Let’s face it: there are a lot of ways to be inconsiderate, boring, and/or irritating on Facebook. So I went into this post, from the blog wait but why, anticipating that I’d be totally on board with whatever behaviors this blogger (who I’ll refer to as WBW, since I don’t know his real name) was calling out. The post started off strong, ridiculing a horrifically self-aggrandizing status update that WBW had run across. I’ll reproduce the status update below; hopefully we can all agree that it is, in a word, ghastly.

2012 was a biggg year for me. I left my amazing job at NBC to move back to Chicago. I started dating my angel, Jaime Holland. I started yoga (thanks Jake Fisher & Jonah Perlstein!). I wrote an album with Matthew Johannson. Wrote another album I’m proud of. I got to hang with Owen Wilson, and worked with Will Ferrell on an amazing project. Had a conversation about Barack Obama with David Gregory. Danced. Joined a kickball team. Won a couple awards. Helped my sister plan her summer trip. Swam a lot. Golfed a little. Cried more than you would think. Read The World According to Garp. Saw Apocolypse Now. Went to Miami for the NBA Finals. Drank the best orange juice I’ve ever had with Davey Welch. Tweeted. Went to amazing weddings in Upstate New York. Drank a ridiculous amount of milk. Learned how to make sand art. Saw a great light show. Saw the Angels and Lakers. Fell in love with Jawbone Up. Cooked with Jaime. Gardened with Jaime. Watched Homeland with Jaime. Wrestled with Jaime. Laughed for hours with Jaime. Fell in love with Jaime’s family. Worked on a play. Played World of Warcraft. Did some improv. Played a ton of the guitar. Really just had a wild, amazing year. What a world.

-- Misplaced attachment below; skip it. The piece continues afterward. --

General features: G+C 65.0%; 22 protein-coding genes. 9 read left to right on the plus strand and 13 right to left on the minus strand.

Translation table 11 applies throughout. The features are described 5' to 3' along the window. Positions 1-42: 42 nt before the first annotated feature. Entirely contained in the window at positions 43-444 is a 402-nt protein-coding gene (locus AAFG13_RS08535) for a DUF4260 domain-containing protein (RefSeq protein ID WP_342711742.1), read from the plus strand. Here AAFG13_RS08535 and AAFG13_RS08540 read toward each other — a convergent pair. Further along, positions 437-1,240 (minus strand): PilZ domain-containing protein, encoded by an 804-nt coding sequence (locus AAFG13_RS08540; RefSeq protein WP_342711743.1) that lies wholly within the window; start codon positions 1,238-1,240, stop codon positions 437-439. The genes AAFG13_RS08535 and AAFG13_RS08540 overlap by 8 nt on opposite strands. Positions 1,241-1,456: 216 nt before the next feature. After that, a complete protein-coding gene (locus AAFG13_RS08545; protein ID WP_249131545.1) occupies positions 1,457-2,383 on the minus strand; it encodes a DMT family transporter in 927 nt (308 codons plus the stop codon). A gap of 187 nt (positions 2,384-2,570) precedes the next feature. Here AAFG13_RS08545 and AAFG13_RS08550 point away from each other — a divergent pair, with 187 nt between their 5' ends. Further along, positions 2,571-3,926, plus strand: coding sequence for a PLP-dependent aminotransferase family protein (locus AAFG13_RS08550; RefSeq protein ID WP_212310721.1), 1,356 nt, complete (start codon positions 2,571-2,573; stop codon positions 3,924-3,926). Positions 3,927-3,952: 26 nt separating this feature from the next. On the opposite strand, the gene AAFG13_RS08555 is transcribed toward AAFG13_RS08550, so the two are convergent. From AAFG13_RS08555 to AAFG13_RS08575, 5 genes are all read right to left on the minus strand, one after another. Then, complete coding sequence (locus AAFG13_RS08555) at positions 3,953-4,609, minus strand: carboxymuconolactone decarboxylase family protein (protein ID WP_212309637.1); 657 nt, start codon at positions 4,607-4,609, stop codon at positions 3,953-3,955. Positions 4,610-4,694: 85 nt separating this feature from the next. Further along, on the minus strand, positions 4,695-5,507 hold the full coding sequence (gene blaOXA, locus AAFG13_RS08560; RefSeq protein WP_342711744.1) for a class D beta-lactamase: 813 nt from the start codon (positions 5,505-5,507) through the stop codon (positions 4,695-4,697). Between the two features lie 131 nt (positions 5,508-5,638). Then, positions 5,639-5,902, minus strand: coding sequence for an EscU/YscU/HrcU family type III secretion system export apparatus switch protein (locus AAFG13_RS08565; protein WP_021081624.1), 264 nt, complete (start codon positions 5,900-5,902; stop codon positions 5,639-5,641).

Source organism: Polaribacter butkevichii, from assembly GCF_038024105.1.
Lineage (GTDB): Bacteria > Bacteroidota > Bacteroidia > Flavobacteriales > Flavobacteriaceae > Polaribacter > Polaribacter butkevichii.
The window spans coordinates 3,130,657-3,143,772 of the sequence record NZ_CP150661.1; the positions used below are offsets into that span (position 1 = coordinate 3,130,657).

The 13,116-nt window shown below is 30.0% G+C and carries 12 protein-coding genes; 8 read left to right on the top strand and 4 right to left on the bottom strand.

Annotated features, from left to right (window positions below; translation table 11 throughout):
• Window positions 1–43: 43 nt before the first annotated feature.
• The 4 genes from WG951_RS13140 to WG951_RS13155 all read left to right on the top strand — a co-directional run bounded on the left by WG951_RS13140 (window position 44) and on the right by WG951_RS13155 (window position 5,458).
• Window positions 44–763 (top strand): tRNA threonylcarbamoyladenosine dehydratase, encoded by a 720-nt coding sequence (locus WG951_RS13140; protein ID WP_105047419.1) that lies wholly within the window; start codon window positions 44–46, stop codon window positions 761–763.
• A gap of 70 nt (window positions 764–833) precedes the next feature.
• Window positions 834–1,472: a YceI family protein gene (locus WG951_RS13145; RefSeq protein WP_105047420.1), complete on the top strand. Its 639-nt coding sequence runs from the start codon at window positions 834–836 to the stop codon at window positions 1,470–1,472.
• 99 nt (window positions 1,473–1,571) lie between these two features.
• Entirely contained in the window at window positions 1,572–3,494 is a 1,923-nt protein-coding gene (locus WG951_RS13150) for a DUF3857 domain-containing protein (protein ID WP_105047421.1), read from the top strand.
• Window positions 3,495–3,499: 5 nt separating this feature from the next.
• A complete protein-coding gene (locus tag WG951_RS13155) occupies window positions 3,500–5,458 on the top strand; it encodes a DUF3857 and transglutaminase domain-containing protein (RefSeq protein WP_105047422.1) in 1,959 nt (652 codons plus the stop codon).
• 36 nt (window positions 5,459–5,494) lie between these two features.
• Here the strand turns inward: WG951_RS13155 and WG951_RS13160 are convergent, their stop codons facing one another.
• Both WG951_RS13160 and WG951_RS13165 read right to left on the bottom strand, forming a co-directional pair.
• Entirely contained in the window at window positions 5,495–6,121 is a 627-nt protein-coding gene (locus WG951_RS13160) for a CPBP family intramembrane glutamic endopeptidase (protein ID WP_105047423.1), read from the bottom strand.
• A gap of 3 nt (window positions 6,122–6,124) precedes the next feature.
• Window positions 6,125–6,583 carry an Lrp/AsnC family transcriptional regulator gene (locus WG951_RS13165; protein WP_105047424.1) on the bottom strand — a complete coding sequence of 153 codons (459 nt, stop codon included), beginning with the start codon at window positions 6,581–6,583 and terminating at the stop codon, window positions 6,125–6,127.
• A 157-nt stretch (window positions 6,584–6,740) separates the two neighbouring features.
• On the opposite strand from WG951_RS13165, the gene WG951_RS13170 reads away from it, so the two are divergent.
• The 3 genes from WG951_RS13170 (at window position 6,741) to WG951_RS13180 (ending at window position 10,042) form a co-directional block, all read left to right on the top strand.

So, yeah, this is bad. It’s really bad, and on so many levels. The humble bragging. The non-humble bragging. The name dropping. The misspellings. The inanities and mundanities. The repeated use of the word “amazing.” The casual references to guitar playing. I mean, there’s a lot to hate here. So I was on board with WBW for calling this out, because surely, everyone in the world except the author of this terrible status update should be able to agree that this type of unabashed self-promotion-disguised-as-gratitude should be illegal and potentially carry a prison sentence.

But then, WBW lost me when he started listing his seven rules that we all should adhere to on Facebook.

WBW’s basic message is that one should not post anything on Facebook that “primarily serves the author and does nothing positive for anyone reading it.” Okay. This seems like a reasonable framework to start from. After all, who wants to wade through a bunch of self-involved, uninteresting Facebook statuses on one’s Newsfeed? Not I. But when WBW went on to elaborate all of the behaviors he finds unacceptable on Facebook, I balked. In most cases, the rules he sets out are based on some general principle that I might agree with (for instance: don’t brag), but the rules as he states them are far too broad to be workable or even desirable. Indeed, the guidelines WBW lays out are so sweeping as to ban most behavior on Facebook.